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A recent Gallup Poll found that Americans who own a credit card typically have an average of 3.4 different cards.(1)
Even more alarming, the Federal Reserve reports that the national credit card debt is $1 trillion!(2) That’s trillion. With a T.
Maybe you’re tired of making minimum payments and getting nowhere fast. Or maybe you’ve had it with debt and are ready to take extreme measures to change your money habits. Well, you’re on the right track because closing your credit card account is a great way to start making your money work for you—instead of the credit card companies.
How do you close your credit card account? Here are three simple steps to follow:
1. Pay Off the Balance
Before you close your credit card account, you’ll need to pay off the balance. This might take some time, but you need to stick with it.
For best success, you’ll want to pay off one card at a time. Start by listing your balances from smallest to largest, and then attack the card with the lowest pay-off balance—regardless of interest rate. Once you pay off the smallest card, close it. Then move to the next smallest and then the next until all your cards are paid in full and closed.
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Paying off your credit cards is the hardest step in this process, but it’s also the most rewarding.
Once you’re done closing an account, destroy the card! This is the best way to keep yourself accountable to follow through on canceling the accounts.
2. Call the Credit Card Company
Once your card balance is zero, call customer service and tell them you want to close your credit card account. The customer service rep won’t let you go easily. Just stay calm and repeat, “I’m calling to close my account.” Only those words. Nothing more. Listen, they’re going to say whatever they can think of to keep you from leaving. Don’t fall for these gimmicks:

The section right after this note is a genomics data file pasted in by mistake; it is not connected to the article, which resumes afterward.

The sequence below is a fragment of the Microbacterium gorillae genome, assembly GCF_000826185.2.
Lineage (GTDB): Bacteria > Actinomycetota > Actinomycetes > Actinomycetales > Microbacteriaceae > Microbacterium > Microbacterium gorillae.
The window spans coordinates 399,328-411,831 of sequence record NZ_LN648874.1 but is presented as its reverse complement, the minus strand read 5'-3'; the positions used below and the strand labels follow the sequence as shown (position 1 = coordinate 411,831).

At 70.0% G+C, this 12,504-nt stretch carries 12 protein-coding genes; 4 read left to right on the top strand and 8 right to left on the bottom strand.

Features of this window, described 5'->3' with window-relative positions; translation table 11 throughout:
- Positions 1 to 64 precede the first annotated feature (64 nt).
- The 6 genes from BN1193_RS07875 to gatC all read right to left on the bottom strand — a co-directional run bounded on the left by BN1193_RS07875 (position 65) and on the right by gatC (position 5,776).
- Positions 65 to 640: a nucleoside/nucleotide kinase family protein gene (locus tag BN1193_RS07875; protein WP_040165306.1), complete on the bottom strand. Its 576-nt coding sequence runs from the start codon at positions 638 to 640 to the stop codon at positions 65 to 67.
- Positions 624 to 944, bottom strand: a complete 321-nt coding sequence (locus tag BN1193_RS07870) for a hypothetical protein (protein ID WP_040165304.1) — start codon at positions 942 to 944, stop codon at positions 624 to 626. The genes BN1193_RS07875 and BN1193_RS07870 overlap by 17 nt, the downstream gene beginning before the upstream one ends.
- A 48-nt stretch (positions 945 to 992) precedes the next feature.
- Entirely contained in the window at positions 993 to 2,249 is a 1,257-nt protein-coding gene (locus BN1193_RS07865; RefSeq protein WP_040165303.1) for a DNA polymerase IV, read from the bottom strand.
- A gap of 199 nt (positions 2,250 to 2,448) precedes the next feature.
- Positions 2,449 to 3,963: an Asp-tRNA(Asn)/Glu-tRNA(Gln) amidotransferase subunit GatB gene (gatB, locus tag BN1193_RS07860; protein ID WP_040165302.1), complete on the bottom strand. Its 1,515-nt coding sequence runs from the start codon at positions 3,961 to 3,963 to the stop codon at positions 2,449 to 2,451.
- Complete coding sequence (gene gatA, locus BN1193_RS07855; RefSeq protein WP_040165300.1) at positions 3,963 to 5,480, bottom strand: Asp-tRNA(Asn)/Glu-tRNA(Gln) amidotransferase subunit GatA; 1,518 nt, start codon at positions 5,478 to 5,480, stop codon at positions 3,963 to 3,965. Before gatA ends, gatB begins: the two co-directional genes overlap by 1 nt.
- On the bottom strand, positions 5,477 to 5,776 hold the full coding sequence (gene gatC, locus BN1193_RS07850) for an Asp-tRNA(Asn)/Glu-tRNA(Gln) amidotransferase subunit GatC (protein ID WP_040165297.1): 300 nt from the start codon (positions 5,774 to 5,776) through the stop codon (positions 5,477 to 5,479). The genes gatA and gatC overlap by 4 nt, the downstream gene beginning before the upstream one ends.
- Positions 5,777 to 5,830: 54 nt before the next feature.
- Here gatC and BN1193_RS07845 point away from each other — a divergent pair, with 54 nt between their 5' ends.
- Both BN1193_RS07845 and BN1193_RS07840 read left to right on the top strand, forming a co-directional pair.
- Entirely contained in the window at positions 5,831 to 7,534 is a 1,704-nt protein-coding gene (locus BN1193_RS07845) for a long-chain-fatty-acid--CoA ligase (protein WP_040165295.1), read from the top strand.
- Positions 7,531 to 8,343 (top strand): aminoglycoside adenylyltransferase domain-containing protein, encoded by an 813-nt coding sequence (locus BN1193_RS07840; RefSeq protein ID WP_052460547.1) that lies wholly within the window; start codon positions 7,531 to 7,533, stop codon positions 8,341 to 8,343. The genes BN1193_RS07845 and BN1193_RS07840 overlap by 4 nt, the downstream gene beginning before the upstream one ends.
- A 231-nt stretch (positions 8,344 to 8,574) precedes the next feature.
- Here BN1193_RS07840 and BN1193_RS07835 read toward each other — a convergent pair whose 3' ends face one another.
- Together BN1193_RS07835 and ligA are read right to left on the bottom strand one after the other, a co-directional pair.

- You’ll lose all your reward points.
- You’ll ruin your FICO score.
- You’ll lose your cash-back bonus.
Once they realize you’re not biting, they’ll probably try something a little more positive like:
- We’ll give you 5,000 airline miles.
- We’ll waive your annual fee.
- We’ll switch you to a no-fee card.
Don’t go for it. They’re not trying to be kind. They’re trying to keep the thousands of dollars in revenue you represent. So be prepared to fight (politely, of course) to close your credit card account.
Eventually, they should catch on and close your account just to get you off the phone. If not, ask for a manager. Keep going up the chain until someone gives.
After confirming your balance is zero, repeat this phrase: “I’m calling to close my account.” Be firm. Let them know you’re not interested in their offers or their threats. You’re calling for one reason and one reason only: to close your credit card account.
3. Get It in Writing
It’s very important to stay organized while you’re closing your account. When you call to cancel your card, write down who you spoke with and when the conversations took place.
You’ll also want to send the credit card company a certified letter with the details of your conversation including date, time, names, and any confirmation numbers you received. Request a statement in writing that shows your balance is clear and your account is closed.
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When you get rid of your credit cards, you’ll start to take control of your money. But that’s just part of your financial journey, so don’t stop there! Learn how to become completely debt-free, save and spend wisely, and invest for retirement.
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